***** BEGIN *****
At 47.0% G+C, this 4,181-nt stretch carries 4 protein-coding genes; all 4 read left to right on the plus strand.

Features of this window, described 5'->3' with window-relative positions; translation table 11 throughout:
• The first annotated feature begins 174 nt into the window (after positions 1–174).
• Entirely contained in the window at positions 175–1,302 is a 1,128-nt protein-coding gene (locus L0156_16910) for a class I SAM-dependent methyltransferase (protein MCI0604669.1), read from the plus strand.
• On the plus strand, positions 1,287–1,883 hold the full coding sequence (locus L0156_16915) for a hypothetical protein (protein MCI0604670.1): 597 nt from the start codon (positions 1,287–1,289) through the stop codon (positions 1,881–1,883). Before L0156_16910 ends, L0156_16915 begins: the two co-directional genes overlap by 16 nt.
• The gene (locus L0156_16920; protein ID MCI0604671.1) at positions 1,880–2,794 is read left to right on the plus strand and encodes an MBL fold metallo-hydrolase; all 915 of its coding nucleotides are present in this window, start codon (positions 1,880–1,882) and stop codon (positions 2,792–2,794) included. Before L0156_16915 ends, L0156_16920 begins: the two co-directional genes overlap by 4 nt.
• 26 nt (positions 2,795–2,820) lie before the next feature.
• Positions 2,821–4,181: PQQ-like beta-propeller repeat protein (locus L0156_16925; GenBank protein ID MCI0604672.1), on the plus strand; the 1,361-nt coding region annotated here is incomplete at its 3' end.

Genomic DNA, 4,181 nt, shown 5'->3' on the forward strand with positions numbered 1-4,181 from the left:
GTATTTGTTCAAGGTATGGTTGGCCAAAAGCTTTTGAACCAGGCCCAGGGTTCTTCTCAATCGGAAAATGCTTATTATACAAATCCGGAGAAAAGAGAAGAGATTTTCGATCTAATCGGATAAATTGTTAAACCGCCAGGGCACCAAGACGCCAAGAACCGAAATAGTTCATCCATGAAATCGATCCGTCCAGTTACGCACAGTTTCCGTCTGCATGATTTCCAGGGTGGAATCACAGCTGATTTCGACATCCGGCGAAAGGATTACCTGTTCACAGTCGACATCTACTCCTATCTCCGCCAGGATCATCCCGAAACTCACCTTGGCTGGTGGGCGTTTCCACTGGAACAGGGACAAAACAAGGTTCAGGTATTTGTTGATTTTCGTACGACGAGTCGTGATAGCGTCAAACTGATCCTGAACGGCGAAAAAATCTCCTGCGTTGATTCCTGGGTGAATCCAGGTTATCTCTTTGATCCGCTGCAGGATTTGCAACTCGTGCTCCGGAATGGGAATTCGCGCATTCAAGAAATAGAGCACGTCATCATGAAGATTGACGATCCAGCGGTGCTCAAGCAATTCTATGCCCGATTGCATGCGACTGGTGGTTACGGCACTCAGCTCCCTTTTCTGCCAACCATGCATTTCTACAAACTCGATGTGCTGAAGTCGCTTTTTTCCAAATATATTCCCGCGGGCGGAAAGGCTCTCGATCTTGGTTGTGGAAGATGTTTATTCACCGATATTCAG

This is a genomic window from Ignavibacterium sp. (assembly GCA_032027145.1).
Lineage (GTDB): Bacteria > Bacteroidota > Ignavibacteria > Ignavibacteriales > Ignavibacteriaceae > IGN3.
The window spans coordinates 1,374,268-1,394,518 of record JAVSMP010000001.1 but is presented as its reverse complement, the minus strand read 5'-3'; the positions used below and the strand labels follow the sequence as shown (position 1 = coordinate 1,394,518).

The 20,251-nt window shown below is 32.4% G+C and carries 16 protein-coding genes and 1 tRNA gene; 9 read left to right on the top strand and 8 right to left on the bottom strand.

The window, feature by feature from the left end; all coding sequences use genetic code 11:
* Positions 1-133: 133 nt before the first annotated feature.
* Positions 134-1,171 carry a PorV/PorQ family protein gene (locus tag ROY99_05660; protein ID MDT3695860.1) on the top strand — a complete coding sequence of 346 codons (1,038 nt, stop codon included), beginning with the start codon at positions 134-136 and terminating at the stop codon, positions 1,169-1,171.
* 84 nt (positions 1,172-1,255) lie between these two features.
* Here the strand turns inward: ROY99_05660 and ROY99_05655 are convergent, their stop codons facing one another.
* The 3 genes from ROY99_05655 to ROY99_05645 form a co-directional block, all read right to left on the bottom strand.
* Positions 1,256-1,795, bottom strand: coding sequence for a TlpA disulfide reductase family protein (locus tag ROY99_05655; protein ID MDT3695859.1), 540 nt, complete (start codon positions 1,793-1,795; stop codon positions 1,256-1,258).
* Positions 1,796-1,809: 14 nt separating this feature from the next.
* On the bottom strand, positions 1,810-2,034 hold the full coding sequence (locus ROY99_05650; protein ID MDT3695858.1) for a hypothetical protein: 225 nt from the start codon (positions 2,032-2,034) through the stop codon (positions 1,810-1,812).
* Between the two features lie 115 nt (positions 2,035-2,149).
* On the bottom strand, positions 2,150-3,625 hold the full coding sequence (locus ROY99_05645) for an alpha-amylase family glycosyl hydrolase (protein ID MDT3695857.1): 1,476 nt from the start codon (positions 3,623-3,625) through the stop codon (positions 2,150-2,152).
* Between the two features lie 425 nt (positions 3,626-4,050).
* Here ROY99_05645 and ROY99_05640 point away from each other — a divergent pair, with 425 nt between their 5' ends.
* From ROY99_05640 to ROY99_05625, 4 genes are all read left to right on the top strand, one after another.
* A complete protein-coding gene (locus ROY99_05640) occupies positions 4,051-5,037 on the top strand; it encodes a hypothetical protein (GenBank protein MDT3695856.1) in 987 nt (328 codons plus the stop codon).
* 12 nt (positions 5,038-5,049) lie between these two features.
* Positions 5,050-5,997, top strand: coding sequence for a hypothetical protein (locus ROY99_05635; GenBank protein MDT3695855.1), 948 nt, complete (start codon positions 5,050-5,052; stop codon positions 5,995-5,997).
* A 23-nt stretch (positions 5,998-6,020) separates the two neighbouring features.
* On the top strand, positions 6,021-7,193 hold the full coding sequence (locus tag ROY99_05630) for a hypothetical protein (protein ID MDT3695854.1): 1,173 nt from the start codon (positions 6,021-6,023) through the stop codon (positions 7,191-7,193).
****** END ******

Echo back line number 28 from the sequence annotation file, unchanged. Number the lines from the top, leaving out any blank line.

* From ROY99_05640 to ROY99_05625, 4 genes are all read left to right on the top strand, one after another.